Member of the Council of Europe’s Parliamentary Assembly, Ms Reina de Bruijn-Wezeman, who had been the Rapporteur on the Parliamentary Report “Ending coercion in mental health: the need for a human rights-based approach” for the Assembly’s Committee on Social Affairs, Health and Sustainable Development nevertheless asked to be allowed to give a statement, especially in view of her expertise, which was then granted. The report she had been the Rapporteur on had resulted in a Parliamentary Assembly Recommendation and a Resolution, that specifically dealt with the matter the drafted Protocol concerned.
Ms Reina de Bruijn-Wezeman reminded the members of the Committee on Bioethics, who were to vote on presenting the drafted Protocol to the Committee of Ministers, about the incompatibility of the drafted Protocol with the UN Convention on the Rights of Persons with Disabilities and generally the incompatibility with the human rights concept.
The voting then took place, and notably with a significant number of technical issues, at least one of the Committee members was claiming they could vote twice, some that their vote was not counted by the system, and some that the system didn’t recognise them as voters. Of the 47 members of the Committee only 20 could vote via the electronic system, the rest had to vote by sending an email to the Secretariat. The final result was that the decision was approved with 28 in favour, 7 abstentions and 1 against.
Following the vote, Finland, Switzerland, Denmark and Belgium made statements explaining that their vote was solely on the procedural decision to forward the draft to the Committee of Ministers and did not indicate the position of their country on the content of the draft protocol.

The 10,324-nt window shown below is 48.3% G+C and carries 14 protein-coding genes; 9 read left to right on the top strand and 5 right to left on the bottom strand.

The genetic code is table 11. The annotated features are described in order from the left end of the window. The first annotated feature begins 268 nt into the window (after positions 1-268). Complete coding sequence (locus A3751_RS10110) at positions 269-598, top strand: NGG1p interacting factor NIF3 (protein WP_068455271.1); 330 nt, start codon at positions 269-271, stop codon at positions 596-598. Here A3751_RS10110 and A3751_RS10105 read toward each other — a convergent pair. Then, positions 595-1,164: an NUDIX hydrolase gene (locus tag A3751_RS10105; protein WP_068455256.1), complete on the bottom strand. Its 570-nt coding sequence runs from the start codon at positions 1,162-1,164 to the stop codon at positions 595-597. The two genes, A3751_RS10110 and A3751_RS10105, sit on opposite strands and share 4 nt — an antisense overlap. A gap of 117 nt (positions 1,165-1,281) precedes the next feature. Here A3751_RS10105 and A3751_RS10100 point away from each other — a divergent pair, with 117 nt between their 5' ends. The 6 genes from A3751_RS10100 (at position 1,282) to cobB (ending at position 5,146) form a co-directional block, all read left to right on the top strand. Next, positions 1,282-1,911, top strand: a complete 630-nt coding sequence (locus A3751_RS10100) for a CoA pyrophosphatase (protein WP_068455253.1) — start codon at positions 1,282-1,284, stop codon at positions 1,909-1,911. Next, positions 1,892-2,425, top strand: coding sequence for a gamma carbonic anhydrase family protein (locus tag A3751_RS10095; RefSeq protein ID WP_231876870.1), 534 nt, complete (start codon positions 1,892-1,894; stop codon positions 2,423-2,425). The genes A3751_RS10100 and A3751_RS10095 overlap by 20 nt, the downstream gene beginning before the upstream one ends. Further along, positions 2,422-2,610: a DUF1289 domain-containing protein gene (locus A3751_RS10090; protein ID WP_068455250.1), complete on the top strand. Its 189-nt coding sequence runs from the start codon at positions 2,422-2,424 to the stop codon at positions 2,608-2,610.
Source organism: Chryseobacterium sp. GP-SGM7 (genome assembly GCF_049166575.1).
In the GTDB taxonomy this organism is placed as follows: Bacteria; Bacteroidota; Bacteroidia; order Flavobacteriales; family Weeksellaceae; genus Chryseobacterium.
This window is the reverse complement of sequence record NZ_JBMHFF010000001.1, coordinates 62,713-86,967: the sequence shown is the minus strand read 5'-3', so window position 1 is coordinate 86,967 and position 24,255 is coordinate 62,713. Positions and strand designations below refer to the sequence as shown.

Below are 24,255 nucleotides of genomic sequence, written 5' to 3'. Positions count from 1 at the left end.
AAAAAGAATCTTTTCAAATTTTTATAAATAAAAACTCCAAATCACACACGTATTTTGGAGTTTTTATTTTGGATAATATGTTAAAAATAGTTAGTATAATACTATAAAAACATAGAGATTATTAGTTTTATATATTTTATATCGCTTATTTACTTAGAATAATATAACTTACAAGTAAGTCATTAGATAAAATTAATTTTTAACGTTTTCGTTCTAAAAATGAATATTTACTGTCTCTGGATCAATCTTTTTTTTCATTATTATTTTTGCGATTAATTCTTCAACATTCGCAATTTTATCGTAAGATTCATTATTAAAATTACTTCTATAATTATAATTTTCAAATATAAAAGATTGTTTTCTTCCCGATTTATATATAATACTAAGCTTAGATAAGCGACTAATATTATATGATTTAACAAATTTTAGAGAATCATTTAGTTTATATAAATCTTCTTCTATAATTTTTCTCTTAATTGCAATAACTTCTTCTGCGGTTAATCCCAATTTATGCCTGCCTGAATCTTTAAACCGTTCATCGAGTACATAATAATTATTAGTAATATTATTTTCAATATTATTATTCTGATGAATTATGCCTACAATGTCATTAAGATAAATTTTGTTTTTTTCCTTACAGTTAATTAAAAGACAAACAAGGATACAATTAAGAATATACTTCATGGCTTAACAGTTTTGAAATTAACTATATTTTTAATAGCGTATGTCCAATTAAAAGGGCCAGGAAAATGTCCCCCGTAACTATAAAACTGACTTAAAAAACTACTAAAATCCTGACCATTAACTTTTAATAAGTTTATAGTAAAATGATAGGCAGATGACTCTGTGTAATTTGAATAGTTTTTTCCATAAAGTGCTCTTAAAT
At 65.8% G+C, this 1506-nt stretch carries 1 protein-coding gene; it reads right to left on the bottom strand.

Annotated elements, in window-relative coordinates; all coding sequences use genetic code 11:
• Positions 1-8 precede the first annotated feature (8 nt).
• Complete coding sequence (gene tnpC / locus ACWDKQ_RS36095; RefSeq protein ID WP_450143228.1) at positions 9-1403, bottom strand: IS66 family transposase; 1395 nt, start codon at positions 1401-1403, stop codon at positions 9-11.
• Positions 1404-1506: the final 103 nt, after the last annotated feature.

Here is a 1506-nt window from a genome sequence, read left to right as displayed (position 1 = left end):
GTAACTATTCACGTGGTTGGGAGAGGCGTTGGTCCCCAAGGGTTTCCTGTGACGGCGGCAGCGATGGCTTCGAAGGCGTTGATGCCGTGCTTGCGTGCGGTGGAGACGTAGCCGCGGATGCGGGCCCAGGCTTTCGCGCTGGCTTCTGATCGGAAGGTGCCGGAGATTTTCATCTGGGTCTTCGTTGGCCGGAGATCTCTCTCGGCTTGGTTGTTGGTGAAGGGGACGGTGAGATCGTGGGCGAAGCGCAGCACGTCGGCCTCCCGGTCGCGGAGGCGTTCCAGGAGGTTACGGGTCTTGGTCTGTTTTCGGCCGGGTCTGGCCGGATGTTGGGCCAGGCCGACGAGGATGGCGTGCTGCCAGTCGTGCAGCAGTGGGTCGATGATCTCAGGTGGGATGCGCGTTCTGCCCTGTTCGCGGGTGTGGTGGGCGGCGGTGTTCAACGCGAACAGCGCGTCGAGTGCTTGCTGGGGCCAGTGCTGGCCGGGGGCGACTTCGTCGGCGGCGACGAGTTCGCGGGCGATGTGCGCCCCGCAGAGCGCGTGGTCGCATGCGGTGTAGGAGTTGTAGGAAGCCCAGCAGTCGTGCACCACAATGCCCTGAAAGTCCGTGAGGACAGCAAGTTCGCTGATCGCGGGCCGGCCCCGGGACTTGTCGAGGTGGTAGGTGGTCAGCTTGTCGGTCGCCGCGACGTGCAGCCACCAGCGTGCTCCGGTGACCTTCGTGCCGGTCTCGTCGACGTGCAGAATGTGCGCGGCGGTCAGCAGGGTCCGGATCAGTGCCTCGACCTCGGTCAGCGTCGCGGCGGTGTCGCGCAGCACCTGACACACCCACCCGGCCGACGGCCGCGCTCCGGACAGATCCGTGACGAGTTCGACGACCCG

Finland made a proposal for future recommendations on ending coercion in psychiatry.
Ms Reina de Bruijn-Wezeman was surprised that some countries stated this was only a procedural voting. She told The European Times, “I see it different, that the Bioethics is responsible for their advice to the Committee of Ministers. They are responsible for what they were voting for. It is too easy to say it is only a procedural voting and it is now a political issue, and the Committee of Ministers has to decide on the additional Protocol.”
An opinion that has been shared by other participants among the organizations of persons with psychosocial disabilities.
The Secretary of the Committee on Bioethics declined on behalf of the Committee to provide a statement on the meeting, referring to the formal decisions of the Committee, that will be adopted at the end of the meeting and then published.
This article has been referenced by EDF